Tiny, round seeds popped out of the stalks, and this was what I was looking for. I finished my harvesting and began to clean up. The dream is fuzzy on how many plants I actually cut up, but I had thousands of seeds. I filled one bucket up with seeds for my personal use and began thinking of ways to destroy the remaining ones, which I would not need.

While I was cleaning up, trashing the actual leaves (!) my dad walked through the kitchen. I tensed up sensing he would understand what I was doing and kill me on the spot. But, he was distracted by his own search for some unremembered object; all he did was make a comment on my mess looking like a nice salad. He then left the kitchen for the office, and left me alone.

I disposed of the leaves, and the dream jumped to me being outside. It must have been right outside my parent’s house, but it was a landscape I have never seen before. Which, in reality, isn’t that far from the mark, since I’ve never actually been to the house my parent’s are currently living in. Anyway, I walked to the curb, where several old ladies were sitting on a porch swing. I walked a little ways away from them and began dumping my seeds very close to some flowers. There were literally tons of these seeds, at least three large piles filling the ground.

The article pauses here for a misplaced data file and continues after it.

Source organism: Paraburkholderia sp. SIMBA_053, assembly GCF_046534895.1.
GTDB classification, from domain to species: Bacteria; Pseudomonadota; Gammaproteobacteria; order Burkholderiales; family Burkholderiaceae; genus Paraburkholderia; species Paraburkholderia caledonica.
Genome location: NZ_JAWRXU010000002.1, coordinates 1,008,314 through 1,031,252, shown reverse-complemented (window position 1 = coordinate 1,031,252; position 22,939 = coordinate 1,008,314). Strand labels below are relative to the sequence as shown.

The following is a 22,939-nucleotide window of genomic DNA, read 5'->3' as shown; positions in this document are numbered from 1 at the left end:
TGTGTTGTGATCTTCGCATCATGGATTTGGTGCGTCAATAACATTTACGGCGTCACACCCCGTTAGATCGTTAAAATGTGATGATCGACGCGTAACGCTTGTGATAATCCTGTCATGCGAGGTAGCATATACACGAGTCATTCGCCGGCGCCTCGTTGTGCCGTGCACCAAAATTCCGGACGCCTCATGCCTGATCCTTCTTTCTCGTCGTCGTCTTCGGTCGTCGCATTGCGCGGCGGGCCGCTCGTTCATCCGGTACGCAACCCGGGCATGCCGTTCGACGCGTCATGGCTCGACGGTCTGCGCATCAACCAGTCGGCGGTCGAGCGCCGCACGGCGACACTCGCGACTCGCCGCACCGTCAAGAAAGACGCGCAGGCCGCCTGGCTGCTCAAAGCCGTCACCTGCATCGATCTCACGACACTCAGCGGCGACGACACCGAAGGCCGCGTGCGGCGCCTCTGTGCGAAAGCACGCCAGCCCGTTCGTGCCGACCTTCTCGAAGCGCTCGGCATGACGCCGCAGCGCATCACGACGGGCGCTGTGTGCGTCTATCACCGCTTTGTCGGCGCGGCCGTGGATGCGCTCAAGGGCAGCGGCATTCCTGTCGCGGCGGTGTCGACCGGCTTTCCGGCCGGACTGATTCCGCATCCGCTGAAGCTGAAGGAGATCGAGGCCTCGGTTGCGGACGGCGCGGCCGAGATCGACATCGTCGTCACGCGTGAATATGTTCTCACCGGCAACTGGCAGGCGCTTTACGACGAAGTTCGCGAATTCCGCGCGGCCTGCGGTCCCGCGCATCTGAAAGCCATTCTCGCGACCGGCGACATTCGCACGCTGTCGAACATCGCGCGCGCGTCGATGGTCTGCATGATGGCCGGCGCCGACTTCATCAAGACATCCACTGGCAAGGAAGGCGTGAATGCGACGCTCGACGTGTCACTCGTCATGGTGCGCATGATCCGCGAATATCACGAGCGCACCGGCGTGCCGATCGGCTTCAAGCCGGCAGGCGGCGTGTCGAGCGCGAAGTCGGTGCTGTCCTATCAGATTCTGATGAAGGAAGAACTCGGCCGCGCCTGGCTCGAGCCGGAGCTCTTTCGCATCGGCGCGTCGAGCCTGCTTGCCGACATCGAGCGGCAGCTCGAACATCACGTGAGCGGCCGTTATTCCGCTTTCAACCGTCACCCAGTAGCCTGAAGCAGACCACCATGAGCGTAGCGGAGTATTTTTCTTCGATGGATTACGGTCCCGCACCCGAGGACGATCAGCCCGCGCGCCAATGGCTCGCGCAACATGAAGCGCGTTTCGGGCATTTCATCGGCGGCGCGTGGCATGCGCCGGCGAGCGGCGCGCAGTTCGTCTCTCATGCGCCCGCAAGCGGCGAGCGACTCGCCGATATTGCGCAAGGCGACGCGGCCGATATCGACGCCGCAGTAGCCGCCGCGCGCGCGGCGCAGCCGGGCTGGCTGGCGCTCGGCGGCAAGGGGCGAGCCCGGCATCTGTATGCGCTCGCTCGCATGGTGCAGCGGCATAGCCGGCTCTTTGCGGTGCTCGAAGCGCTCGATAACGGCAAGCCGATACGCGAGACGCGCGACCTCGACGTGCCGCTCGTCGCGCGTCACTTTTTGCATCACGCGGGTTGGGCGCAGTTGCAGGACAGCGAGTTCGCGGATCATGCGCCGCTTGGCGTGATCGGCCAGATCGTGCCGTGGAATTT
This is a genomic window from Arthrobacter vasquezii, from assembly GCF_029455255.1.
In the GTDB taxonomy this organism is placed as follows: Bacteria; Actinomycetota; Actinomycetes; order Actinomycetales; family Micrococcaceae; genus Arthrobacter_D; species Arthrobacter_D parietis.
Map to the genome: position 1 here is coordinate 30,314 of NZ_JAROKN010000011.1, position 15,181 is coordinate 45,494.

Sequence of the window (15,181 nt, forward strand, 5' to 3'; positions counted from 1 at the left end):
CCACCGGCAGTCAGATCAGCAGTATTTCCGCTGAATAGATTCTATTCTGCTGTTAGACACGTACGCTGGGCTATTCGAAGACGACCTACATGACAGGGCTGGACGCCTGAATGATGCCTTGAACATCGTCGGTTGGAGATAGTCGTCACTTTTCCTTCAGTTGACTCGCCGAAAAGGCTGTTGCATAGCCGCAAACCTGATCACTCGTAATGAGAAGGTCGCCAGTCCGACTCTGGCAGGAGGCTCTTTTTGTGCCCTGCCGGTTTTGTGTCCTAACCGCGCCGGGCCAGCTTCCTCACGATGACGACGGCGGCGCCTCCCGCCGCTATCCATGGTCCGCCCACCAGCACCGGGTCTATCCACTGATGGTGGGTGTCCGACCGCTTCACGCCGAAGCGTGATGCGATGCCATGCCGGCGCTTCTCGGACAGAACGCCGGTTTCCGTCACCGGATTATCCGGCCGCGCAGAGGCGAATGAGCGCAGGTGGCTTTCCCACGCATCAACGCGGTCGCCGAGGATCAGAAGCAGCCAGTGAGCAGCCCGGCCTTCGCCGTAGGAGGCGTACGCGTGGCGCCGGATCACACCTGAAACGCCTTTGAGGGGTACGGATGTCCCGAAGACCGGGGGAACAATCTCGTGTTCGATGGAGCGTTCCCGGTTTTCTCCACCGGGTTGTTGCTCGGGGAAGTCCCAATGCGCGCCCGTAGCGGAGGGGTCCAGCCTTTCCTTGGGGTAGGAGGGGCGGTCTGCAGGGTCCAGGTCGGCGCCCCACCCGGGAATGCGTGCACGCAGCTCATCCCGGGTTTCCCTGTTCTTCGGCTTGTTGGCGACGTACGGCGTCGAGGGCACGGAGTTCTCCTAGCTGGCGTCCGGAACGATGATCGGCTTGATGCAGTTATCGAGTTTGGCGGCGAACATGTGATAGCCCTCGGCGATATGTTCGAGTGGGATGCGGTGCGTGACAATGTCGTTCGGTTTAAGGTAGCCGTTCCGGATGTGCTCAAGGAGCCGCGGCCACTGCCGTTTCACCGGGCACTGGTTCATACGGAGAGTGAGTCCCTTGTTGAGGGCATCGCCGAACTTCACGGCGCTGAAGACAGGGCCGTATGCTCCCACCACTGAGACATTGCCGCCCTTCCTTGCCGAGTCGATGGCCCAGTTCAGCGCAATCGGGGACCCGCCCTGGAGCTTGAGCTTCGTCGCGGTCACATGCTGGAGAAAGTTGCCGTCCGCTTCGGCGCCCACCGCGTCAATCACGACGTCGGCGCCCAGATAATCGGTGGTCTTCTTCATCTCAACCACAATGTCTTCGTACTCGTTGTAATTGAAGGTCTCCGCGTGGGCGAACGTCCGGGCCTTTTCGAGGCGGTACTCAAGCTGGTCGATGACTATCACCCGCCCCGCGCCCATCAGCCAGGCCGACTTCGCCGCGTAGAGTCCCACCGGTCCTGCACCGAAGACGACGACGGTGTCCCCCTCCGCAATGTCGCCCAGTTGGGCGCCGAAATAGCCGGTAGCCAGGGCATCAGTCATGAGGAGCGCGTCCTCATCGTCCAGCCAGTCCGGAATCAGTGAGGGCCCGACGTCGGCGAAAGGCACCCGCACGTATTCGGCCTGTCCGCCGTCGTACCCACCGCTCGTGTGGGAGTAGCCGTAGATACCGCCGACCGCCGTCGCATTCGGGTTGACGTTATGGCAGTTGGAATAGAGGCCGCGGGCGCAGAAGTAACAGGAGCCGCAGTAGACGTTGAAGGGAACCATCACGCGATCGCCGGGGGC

My plan was to burn the seeds and destroy all evidence of my illegal activity. Why I would do this in public, with many pedestrians walking about is beyond me, but never the less it was so. Making things stranger, I believed I must put a for sale sign on the seeds before I burned them. The price was really cheap, but I still hoped no one would want to purchase them before I could burn all the seeds. In fact I began burning the first pile feeling anxious that someone may walk buy and decide to buy the seeds before they were completely destroyed.

I didn’t think anyone wanting to purchase the seeds would actually know what they were, it was more like a garage sale, and someone might think they were sunflower seeds or something. Illogically I also couldn’t start burning the second pile until the first one was destroyed.